In a position in which there are virtually no bonafide weekly stars, Kelce is almost always a safe play for fantasy GMs out there. His season has been as good as anyone, and only a little stinker back in Week 4 paints a little blemish in Kelce’s 2021 game log. The fantasy points have not dropped from 17.4 PPR in four of the five games he’s played (he put up just 6.3 against Philly) and in those matches, Kelce always got 7+ targets and finished with 6+ receptions for an already “high” floor of 6.0 PPR points that most weeks would be nearly enough to enter the TE2 realm. Kelce, though, is not doing just that and he’s grabbed passes for 57+ yards in all four of those games while topping 75 in three of those four.
The bad game Kelce against Philly was surely an outlier more than anything else. He could only average 5.8 YPR on his four catches (23 total yards). Among the 126 player-game lines in which a WR/TE/RB has caught exactly four passes, Kelce’s 23 yards while doing it rank as the 15th-lowest yardage, which tells you all you need to know about Kelce’s performance: flukity fluke. Kelce is a virtual lock to get his customary 17+ PPR points any day, and this weekend against a 16th-ranked against fantasy TEs D in that of the Footies, Kelce should be good to finish as a top-5 TE once more.
Week 6 ultra-risk-averse plays
These players have standard deviations from their averages between 0 and 4 fantasy points. Most players fall inside this group as most players either are good, or bad. You know what you’re getting from these players, as they operate as robots on the field putting on heavily consistent performances weekly.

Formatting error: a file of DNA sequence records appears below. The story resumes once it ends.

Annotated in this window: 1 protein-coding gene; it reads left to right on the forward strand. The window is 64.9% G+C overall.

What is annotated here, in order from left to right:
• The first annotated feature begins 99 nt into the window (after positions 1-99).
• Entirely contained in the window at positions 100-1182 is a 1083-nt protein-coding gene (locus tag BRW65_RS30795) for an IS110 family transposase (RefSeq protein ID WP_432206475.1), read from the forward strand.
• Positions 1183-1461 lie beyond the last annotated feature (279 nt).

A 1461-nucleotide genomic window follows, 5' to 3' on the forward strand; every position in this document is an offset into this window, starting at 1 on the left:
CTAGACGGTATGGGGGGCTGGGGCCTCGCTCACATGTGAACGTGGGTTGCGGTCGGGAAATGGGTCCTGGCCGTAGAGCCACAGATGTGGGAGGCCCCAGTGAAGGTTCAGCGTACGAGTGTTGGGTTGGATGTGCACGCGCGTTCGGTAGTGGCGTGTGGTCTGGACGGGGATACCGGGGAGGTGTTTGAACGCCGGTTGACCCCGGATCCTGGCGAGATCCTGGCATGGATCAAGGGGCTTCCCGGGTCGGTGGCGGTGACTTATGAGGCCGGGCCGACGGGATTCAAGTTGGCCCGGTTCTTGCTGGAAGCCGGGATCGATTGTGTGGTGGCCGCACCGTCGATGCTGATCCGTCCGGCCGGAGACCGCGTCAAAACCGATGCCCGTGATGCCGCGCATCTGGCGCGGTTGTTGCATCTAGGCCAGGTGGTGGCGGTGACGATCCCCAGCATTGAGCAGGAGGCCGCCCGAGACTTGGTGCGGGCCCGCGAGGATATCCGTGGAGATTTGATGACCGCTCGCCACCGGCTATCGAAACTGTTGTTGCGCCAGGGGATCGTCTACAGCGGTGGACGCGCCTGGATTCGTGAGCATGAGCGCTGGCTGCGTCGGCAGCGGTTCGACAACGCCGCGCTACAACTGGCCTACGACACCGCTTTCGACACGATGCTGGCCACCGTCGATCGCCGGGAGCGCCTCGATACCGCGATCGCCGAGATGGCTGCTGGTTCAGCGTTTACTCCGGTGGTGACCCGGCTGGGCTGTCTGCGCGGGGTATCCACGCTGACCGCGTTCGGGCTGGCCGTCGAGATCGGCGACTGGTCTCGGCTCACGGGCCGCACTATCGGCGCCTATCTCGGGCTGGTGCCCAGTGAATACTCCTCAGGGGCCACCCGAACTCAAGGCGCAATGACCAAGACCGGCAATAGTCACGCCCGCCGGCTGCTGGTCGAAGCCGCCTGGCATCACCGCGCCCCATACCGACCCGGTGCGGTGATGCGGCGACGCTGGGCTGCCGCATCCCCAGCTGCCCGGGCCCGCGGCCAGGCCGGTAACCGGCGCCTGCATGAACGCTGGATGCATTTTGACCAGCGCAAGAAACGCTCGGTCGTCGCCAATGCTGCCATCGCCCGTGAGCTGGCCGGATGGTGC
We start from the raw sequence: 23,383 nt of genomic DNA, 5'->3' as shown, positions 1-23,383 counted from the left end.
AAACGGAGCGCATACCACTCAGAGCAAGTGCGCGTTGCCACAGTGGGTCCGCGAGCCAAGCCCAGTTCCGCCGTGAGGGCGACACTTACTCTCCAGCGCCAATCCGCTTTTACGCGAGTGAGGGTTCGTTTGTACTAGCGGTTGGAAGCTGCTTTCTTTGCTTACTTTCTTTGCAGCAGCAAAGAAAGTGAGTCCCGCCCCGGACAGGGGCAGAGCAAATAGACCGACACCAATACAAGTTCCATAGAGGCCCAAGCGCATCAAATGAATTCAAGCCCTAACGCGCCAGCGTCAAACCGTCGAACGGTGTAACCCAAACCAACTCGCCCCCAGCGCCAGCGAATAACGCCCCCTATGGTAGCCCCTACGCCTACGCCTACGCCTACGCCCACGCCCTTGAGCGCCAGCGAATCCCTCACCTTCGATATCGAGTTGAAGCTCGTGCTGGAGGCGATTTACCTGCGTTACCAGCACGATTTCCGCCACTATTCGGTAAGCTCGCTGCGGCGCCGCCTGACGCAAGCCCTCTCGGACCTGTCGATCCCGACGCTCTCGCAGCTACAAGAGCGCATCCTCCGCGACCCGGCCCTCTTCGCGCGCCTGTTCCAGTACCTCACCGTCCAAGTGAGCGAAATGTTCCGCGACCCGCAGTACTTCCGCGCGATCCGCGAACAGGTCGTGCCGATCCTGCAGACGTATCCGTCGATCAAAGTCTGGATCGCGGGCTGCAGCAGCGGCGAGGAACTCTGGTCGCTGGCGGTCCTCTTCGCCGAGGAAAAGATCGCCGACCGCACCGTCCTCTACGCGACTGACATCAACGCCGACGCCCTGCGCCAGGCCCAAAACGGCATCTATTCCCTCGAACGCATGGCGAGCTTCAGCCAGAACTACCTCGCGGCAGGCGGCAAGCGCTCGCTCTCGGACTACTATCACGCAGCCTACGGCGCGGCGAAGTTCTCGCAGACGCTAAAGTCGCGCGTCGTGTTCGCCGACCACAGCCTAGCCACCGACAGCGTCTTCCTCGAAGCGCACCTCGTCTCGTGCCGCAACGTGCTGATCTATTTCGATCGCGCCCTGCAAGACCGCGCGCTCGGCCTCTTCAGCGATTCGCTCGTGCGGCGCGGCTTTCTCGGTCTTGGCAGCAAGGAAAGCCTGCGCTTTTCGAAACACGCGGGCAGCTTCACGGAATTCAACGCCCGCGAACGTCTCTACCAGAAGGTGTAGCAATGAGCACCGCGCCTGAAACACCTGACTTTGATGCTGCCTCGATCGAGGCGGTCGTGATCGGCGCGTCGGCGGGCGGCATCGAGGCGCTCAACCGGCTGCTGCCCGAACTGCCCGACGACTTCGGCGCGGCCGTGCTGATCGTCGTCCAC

RB Zack Moss (Buffalo Bills)
If you remember, Moss didn’t even get to play a single snap in Week 1 this season, and then only logged 18 snaps in Week 2 for a measly 28% snap rate on the day. The battle with fellow tailback Devin Singletary was a lost cause for Moss at first, but the script has completely flipped as the season has advanced and Moss is now the clear go-to tailback of the team on both rush and pass plays. Moss’ snap share has risen all the way to 74% this past weekend compared to Singletary’s cratering to 26% and 28% in the last two games, and we love that about this play.
Moss, don’t get it wrong, very well deserves the larger role he’s getting of late. Zack has scored at least 12+ PPR points in all four games he’s played, and he’s topped 18.1 against Washington in Week 2. Moss has scored 4 touchdowns already (three rushing, one receiving), and only missed on scoring once (last weekend against KC). Moss has carried the rock 11+ times in each and all of his past three games while putting up 158 yards on the ground in that span to go with 6 receptions on 8 targets for 86 receiving yards and a score in the past three weekends of play. Moss’ volatility is barely inexistent and although the 14.5 FPPG are RB2-level, it’s not that you can’t hate on knowing you’ll be getting that bounty no matter what gets thrown Moss’ way.